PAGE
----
Over the past few years, around Halloween time, you may have seen festive, brightly decorated "sugar skulls" proliferating; and it's easy to see why - they're unique, colorful and detailed. But to appreciate these emblems, it's important to learn about the holiday with which they are associated - not Halloween itself, but rather the Mexican holiday of Dia de los Muertos (the Day of the Dead).
Dia de los Muertos is a holiday for people to celebrate and honor loved ones who have passed away. Celebrations for Dia de los Muertos take place from midnight on October 31 through November 2.
While Dia de los Muertos coincides with the Catholic holidays All Soul's & All Saint’s Day, it's not simply a Catholic celebration: the indigenous people of Mexico have combined these significant calendar days with their own long-held beliefs and traditions, to honor their deceased loved ones. The multi-day holiday gathers of family and friends to pray for and remember loved ones who have passed away, and to support the spiritual journey of the deceased; Dia de los Muertos is a time to celebrate the dead temporarily returning to Earth, and to celebrate life.
It is believed the origins of the modern version of Dia de los Muertos that is celebrated today in Mexico, by Mexican people living around the world, and embraced internationally by millions can be traced to indigenous observances hundreds, or even thousands, of years ago as part of an Aztec festival dedicated to the Aztec goddess, Mictecacihuatl. The holiday, and particularly the associated skull motif, has become a national symbol of Mexico. Dia de los Muertos shares some characteristics with celebrations and observances in other cultures around the world for honoring and celebrating the dead.
Dia de los Muertos begins with the belief that the gates of heaven are opened at midnight on October 31. The holiday has developed such that over the last century, the most common interpretation is that the spirits of deceased infants and children reunite with their families for 24 hours, on November 1. Then, on November 2, all other spirits of the adults come down to enjoy the festivities that have been prepared for them.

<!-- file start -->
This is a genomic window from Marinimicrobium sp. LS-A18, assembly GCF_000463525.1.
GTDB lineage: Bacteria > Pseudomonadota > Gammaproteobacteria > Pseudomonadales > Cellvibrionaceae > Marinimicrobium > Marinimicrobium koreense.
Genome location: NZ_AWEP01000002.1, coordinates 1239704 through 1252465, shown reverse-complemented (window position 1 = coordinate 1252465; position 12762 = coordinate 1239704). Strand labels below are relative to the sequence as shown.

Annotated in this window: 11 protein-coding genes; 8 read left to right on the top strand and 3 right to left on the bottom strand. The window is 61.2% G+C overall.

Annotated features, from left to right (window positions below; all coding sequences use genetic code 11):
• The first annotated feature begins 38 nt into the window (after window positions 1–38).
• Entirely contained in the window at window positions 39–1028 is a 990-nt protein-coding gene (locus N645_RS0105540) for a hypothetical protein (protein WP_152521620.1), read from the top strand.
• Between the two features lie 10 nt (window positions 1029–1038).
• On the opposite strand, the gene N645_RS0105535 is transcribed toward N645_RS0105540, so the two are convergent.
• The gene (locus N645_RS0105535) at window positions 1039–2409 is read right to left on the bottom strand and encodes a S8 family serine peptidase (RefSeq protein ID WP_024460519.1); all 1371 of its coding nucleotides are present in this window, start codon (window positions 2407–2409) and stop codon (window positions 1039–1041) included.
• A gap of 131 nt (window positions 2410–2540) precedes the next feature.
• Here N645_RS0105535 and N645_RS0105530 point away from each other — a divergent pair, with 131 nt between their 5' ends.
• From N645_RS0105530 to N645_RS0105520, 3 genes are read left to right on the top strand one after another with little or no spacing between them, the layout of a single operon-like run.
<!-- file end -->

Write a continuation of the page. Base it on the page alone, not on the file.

Toys are often brought for dead children (referred to as "the little angels" or los angelitos in Spanish), and alcohol is sometimes gifted to adults. Families will also offer other gifts, or favorite snacks or sweets of the deceased, which can be placed on their grave. Altars are sometimes set up in homes either in place or of in addition to celebrations at cemeteries, or graves themselves are intricately decorated; in each case, these offerings are meant to encourage the dead to visit.
The most common and well-known symbol of the holiday is, of course, the skull (calavera in Spanish). So-called 'sugar skulls' came about because foods such as chocolate and sugar in the shape of a skull, decorated with colors and patterns, and sometimes the name of a recipient marked on the forehead, are often presented during the holiday.
This theme is also commonly represented in the form of decorated skull masks (called calacas in Spanish).
It's also important to remember that the traditions and annual activities celebrating Dia le los Muertos vary, depending on family traditions and sometimes changing from town to town; it was not celebrated in Northern Mexico until the 20th century. The holiday currently has great national importance; some families will prepare all year for the celebrations, and may spend several months' salary on decorations and preparations.
This year, huge parades have also taken special care to celebrate those lost in the earthquake that hit Mexico earlier this year, paying special tribute to the victims with huge Dia de los Muertos parades.
I have always found this holiday and its traditions to be poignant and powerful, and have celebrated in mixed media paintings showing vibrant calavera motifs atop watercolor images.
As this holiday becomes increasingly popular around the world, it's wonderful to join in and celebrate, and to honor your deceased loved ones and celebrate life as part of the Dia de los Muertos tradition; it's also important to always remember the meaning behind the symbols. And now, as the clock strikes midnight, feliz Dia de los Muertos!
Lauren // Wandering Laur Fine Art